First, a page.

This summer, the EPA added a "prisons layer" to its Environmental Justice Screening and Mapping Tool. Known as EJSCREEN for short, the tool can be used by the public to assess possible exposure to pollutants that might be present in the environment (i.e., land, air and water) where they live or work.

Keep reading... Show less
Popular
Kevin Vallely

'Rowing the Northwest Passage' Chronicles An Expedition Through the Changing North

By Kevin Vallely

In 2013 four adventurers set out on an 80-day rowboat mission through the Arctic's rapidly melting Northwest Passage. Their journey brought them face to face with the changing seas in a world of climate change. In this excerpt from adventurer Kevin Vallely's new book about the expedition, Rowing the Northwest Passage (Greystone Books), we also see how climate change has affected some of the people the team met along their journey:

An elderly woman walks toward us from the road. Tuktoyaktuk, in the Northwest Territories, is a sizable town by Arctic standards, with a full-time population of 954, but it's small enough that the bulk of the town likely knows we're here. The woman is smiling when she reaches us.

"I saw you coming in," she says. "Where you guys come from?" "We're from Vancouver," I say, my mouth still half full of food. "We started our trip in Inuvik nine days ago." Her name is Eileen Jacobsen and she's an Elder in town. She and her husband, Billy, run a sightseeing business. "You should come up to the house in the morning and have some coffee," she tells us.

Our night's sleep in the Arctic Joule is fitful; our overindulgence runs through all of us like a thunderstorm. By seven in the morning, even with both hatches open, lighting a match in the cabin would blow us out like dirt from that Siberian crater. The roar of the Jetboil pulls me out. Frank's already up, down jacket on, preparing coffee. "You like a cup?"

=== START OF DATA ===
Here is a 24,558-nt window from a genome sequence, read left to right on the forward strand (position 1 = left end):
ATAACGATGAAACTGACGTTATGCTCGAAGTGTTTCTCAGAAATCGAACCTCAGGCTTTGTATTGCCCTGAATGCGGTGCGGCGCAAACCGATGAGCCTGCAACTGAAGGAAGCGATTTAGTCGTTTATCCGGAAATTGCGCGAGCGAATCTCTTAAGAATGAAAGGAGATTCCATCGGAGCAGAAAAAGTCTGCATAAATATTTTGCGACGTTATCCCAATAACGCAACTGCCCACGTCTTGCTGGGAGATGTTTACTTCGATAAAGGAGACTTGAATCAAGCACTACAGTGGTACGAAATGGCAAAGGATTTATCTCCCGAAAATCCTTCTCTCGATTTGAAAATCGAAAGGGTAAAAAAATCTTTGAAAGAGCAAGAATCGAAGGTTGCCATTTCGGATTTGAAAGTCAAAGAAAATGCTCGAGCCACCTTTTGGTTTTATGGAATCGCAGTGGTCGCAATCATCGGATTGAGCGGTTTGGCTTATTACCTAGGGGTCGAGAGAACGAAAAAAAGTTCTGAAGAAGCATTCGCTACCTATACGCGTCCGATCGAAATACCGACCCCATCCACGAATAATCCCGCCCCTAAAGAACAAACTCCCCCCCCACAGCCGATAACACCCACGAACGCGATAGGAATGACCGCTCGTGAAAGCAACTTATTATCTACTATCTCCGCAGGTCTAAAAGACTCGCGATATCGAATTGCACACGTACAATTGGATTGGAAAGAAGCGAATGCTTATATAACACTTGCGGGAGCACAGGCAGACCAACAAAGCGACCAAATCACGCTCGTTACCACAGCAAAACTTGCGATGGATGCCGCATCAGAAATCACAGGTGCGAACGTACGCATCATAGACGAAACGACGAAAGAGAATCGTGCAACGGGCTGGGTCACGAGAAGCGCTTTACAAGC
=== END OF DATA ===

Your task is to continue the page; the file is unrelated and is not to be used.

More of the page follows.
It's still too early to drop by Eileen Jacobsen's house, so we walk into town on the dusty main road, our ears assaulted by a cacophony of barking dogs. Dirt is the surface of choice for roads and runways in Arctic communities, as any inflexible surface like concrete would be shredded by the annual freeze–thaw cycle. Most of the town runs the length of a thin finger of land, with the ocean on one side and a protected bay on the other. About halfway down the peninsula, a cluster of wooden crosses rests in a high grass clearing, facing west. We heard about this graveyard in Inuvik. Because of melting permafrost and wave action, it's eroding into the sea, and community members have lined the shore with large rocks to forestall its demise. This entire peninsula will face this threat in the coming years. There's not much land here to hold back a hungry ocean.

We notice an elderly man in a blue winter jacket staring at us a short distance away. He's sitting outside a small wooden house and smiles as we approach. "You guys must be the rowers," he says. "Too windy to be out rowing." His jacket hood is pulled tight over his ball cap and he dons a pair of wraparound shades with yellow lenses that would better suit a racing cyclist than a village Elder. His name is Fred Wolki, and he's lived in Tuk for the last fifty years. "I grew up on my father's boat until they sent me to school in 1944, then I came here."

His father, Jim Wolki, is a well-known fox trapper who transported his pelts from Banks Island to Herschel Island aboard his ship the North Star of Herschel Island. Interestingly, we had the Arctic Joule moored right beside the North Star at the Vancouver Maritime Museum before we left. Built in San Francisco in 1935, the North Star plied the waters of the Beaufort Sea for over thirty years, her presence in Arctic waters playing an important role in bolstering Canadian Arctic sovereignty through the Cold War.

"We're curious if things have changed much here since you were a boy," Frank says.